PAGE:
Liked by 2 people

      2. It is a sad world Steve on so many levels, seeing the way some people have acted during the current crisis is testimony to that. While I was putting together this WW1 project, of which there are many more models to come in the weeks ahead, I learnt a lot more about the war. I listened to numerous YouTube video’ and documentaries and in the end the project became much more of a homage than just a simple exhibit.

        Liked by 2 people

    1. Haha, thanks John and there is nothing wrong with your memory so you can relax on that score. Unfortunately I cannot make the same claim. My biggest fear is being in a police interview room and being asked to account for my movements on the night of …

      I wouldn’t be able to tell them what I had for breakfast that morning!

      Liked by 2 people

  3. Your diorama came out looking very nice indeed. Would be a worthy accent piece to be in a glass case or cabinet, for a WWI display, at a history museum.

    Liked by 2 people

  4. This is a great diorama and I agree with your sentiment on WWI. I was in grad school before I learned about it and as someone who is opposed to war, in the Great War, I found probably the greatest example of the follies and tragedies of war and how violence too often begets more violence as well. But enough about that, I like the sense of movement in this piece and it gets me thinking where are the soldiers charging to? Is it their imminent deaths? Is it one of the rare battles where either side made progress towards the other? I think that is the sign of good art 🙂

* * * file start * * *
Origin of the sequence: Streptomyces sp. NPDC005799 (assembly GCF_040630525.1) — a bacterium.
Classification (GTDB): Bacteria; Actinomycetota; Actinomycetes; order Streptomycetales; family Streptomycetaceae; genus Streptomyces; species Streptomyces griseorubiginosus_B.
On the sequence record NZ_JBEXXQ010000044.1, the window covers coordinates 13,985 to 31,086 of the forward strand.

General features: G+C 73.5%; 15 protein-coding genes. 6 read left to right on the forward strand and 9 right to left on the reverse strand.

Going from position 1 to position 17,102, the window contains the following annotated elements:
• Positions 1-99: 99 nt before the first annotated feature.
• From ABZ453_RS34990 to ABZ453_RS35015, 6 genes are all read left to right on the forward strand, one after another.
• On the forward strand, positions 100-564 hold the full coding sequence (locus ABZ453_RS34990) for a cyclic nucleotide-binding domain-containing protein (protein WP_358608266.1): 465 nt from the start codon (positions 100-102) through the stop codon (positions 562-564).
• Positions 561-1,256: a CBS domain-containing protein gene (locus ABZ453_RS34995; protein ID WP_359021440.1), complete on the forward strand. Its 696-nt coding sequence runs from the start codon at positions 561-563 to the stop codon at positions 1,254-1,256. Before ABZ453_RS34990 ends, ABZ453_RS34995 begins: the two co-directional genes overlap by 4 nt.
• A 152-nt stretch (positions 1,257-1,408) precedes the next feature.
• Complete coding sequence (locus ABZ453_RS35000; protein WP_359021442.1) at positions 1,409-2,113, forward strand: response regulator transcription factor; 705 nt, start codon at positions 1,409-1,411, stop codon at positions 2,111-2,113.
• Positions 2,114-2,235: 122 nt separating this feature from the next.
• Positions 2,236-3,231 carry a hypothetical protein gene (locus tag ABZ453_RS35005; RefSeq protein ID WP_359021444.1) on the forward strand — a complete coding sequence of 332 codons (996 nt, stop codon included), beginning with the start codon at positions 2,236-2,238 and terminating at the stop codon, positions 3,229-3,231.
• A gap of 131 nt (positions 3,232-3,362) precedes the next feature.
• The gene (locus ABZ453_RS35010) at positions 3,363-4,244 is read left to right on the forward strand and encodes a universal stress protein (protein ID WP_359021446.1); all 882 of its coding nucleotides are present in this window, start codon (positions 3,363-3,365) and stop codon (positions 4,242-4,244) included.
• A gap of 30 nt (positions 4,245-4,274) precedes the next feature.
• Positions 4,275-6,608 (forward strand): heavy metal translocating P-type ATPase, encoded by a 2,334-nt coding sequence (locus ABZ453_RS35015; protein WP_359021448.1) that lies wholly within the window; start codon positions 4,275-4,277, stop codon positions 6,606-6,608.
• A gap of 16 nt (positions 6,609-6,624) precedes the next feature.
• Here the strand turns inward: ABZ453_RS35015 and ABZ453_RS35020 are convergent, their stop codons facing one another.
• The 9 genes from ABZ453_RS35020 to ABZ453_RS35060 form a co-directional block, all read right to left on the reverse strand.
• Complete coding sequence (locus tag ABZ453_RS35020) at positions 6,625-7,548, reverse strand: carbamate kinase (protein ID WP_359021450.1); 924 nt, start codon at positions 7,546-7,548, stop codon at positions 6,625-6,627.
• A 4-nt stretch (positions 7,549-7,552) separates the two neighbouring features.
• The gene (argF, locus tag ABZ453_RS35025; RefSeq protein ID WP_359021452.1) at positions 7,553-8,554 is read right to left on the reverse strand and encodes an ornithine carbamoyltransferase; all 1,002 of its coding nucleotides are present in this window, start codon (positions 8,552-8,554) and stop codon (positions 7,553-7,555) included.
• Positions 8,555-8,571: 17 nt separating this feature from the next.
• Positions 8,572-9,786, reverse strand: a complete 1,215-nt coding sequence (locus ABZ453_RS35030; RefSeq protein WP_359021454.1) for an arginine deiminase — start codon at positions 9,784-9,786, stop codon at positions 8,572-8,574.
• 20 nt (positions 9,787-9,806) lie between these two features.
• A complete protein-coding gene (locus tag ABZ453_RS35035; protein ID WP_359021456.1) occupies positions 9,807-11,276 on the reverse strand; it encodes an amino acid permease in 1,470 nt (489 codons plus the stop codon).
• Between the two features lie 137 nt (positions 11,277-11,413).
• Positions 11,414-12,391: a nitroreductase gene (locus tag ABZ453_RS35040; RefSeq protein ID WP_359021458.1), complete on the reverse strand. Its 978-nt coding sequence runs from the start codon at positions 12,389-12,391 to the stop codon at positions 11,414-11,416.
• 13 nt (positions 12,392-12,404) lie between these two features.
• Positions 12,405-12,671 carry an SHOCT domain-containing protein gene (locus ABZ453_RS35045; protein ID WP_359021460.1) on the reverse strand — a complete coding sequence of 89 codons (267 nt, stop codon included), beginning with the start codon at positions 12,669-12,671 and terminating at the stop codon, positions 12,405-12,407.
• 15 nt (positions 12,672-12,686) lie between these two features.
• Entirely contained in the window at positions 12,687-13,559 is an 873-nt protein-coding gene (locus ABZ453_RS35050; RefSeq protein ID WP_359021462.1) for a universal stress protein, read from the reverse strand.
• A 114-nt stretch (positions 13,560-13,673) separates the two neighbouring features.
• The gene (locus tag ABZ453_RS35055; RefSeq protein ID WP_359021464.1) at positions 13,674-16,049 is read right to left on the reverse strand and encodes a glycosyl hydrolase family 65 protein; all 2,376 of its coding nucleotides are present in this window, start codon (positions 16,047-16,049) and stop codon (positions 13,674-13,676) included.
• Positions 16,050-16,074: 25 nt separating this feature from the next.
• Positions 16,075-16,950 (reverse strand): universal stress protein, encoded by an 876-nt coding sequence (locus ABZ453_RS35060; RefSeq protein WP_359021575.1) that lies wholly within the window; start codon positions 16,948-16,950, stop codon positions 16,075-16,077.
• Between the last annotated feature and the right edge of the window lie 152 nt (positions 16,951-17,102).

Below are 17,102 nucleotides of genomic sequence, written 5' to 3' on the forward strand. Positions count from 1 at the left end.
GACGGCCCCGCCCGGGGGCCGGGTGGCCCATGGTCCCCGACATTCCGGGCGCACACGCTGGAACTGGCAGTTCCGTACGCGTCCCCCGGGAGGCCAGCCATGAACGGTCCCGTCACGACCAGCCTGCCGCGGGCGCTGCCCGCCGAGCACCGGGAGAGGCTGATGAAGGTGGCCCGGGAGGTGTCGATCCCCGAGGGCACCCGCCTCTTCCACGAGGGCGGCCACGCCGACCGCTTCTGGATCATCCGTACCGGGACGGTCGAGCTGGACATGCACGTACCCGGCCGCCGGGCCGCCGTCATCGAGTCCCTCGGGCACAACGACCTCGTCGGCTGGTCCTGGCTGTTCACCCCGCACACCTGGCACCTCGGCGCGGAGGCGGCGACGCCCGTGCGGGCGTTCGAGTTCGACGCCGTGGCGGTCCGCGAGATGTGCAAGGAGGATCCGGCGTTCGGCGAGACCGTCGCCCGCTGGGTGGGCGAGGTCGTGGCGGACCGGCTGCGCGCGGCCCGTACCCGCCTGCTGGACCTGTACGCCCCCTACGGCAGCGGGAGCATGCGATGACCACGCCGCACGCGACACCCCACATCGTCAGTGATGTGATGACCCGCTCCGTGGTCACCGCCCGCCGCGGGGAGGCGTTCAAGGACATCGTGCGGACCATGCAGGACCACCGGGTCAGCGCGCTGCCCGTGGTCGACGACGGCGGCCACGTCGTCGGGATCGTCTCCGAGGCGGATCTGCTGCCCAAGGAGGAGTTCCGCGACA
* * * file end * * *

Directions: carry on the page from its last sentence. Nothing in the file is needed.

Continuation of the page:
Liked by 2 people

    1. Thank you. The more I learn of it the more remarkable the whole period is. As my WW1 project developed I tried to stay away from simply doing trench pieces and focus on other aspects of the war with the aim being to think and reflect. Hopefully that will appear more obvious as these get reposted in due course.

      Liked by 2 people

      1. I have to admit, my main idea for a WWI diorama does indeed involve trench warfare (though my intention is for it to invoke thinking as well) so I applaud you for going beyond that. I look forward to more being reposted!

        Liked by 1 person

      2. Nothing wrong with the trenches but the key as you say is to make the viewer think. I’ve seen dozens of trench dioramas, all excellent in there own right but equally similar. An evocative piece which is a little different is the way to go if you can pull it off. In any event I am sure it will be very worthy of the era.

        Liked by 1 person

      3. Great advice and something for me to chew on! I have some other diorama ideas lined up for the near future so it will likely be a while before I get around to WWI. More time to gather ideas and inspiration 🙂

        Liked by 1 person

  5. It was great to see this again. I always believe that World War I was absolute hell for the soldiers. I encourage anyone to visit the battlefield of Verdun to see how truly awful that war was. The ossuary haunts me still.

    On a lighter note, I also find the Citadel washes to be very nice, and I am also fond of Army Painters.

    Liked by 1 person